Letter: Gun right vs. driving privilege | PostIndependent.com

Letter: Gun right vs. driving privilege

According to researchers at Cohen Children’s Medical Center (CCMC) in New Hyde Park (2015), texting while driving is the leading cause of death among teen drivers. In their nationwide study, CCMC found that texting while driving kills more than 3,000 teens and injures more than 300,000 each year. 

Texting while driving has been banned and thus the activity is illegal in 46 states and the District of Columbia. However, 42 percent of teens admit to breaking the law and endangering innocent people around them. Depending on the source (The Centers for Disease Control and Prevention, The Division of Motor Vehicles, and The National Highway Traffic Safety Administration), texting while driving kills between seven and 11 teens each day and injures more than 1,000 people each day in the U.S., and 69 percent of U.S. drivers admitted to using their cell phone while driving.

Comparing that statistic to other “sophisticated societies” (Portugal 59 percent, UK 29 percent, and Spain 15 percent) U.S. drivers have a serious “mobile device” problem.

It is illegal to text and drive, yet the enforcement of those regulations is not strong enough to stop people from doing it. As the gun control activists would have us believe, the object (gun) is the problem and not an irresponsible, mentally unstable, or psychotic individual. Applying that logic, we should not place blame on the phone user or the driver, rather the problem is with the object (mobile device and/or vehicle).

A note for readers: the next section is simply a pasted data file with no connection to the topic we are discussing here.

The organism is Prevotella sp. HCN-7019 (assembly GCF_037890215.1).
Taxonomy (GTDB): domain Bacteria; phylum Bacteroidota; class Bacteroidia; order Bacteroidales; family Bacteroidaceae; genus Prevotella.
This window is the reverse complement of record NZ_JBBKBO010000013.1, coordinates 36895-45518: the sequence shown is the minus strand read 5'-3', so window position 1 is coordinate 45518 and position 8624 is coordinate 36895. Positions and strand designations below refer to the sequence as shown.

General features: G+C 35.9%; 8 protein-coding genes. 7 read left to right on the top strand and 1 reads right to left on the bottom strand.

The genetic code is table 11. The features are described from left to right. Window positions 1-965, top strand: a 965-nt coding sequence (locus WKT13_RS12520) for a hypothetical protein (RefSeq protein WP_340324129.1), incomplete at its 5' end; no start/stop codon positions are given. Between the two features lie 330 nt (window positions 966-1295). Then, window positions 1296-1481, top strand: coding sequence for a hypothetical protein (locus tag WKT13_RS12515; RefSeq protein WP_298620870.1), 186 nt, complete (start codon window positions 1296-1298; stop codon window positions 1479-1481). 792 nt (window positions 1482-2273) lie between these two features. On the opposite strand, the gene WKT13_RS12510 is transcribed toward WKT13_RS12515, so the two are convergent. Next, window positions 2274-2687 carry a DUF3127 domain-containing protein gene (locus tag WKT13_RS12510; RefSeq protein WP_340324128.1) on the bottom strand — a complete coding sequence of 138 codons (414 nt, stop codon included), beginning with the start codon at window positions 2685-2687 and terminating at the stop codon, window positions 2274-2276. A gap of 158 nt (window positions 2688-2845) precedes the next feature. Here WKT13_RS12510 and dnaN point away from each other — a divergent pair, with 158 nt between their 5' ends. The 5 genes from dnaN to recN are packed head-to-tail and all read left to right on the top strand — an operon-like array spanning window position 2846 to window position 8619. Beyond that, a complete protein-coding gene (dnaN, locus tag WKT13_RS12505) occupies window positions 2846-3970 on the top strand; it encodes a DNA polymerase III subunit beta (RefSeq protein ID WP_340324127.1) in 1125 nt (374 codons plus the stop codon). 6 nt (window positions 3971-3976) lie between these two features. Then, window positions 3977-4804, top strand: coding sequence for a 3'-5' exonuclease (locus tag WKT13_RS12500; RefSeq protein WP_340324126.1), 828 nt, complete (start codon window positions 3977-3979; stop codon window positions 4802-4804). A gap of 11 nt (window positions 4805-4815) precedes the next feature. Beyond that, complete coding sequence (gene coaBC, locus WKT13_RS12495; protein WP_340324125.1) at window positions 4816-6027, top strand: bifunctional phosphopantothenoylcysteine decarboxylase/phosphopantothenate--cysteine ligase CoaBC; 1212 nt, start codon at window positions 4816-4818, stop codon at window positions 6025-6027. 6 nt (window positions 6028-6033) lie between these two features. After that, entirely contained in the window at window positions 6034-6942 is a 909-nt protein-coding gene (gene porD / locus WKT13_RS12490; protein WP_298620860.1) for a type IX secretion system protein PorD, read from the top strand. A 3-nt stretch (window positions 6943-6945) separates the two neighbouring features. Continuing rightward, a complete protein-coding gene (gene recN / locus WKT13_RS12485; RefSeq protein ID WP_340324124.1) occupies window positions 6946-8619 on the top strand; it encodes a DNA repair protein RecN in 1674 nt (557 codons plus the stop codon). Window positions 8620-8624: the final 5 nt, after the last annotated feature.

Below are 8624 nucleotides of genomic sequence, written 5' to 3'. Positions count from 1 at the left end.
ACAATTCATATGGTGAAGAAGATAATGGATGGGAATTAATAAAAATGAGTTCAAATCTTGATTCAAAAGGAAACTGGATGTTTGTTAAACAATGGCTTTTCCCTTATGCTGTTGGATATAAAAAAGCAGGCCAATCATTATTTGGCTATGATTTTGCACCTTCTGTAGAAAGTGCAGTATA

Because some people choose to act irresponsibly and disregard the current laws in place to protect us from distracted driving tragedies, we need to restrict phones and vehicle use for everyone. Implementing stronger regulations on the objects these killers use “will” make people more responsible and create a safer environment that will save thousands of lives every year.

Applying the “stronger gun control” logic to the texting while driving situation, I am calling for a nationwide ban on all “highly distracting mobile devices.” The only way to stop 3,000-pus murders and 300,000-plus injuries annually is to ban high speed CPUs for mobile devices, implement a maximum capacity of 10 characters per SMS, raise the age to purchase a smartphone to 21, and raise the age to drive to 21. 

This nation’s founders never could have envisioned the technological capacity of our modern day transportation and communication devices and the threat they are to society. After all, nobody needs a smartphone, and nobody needs a vehicle that can travel more than 65 mph.

The DMV reminds us that driving is a privilege. I want to remind you all that the 2nd amendment reaffirms a right. A privilege should never be confused with a right.

Nicholas Krick

New Castle

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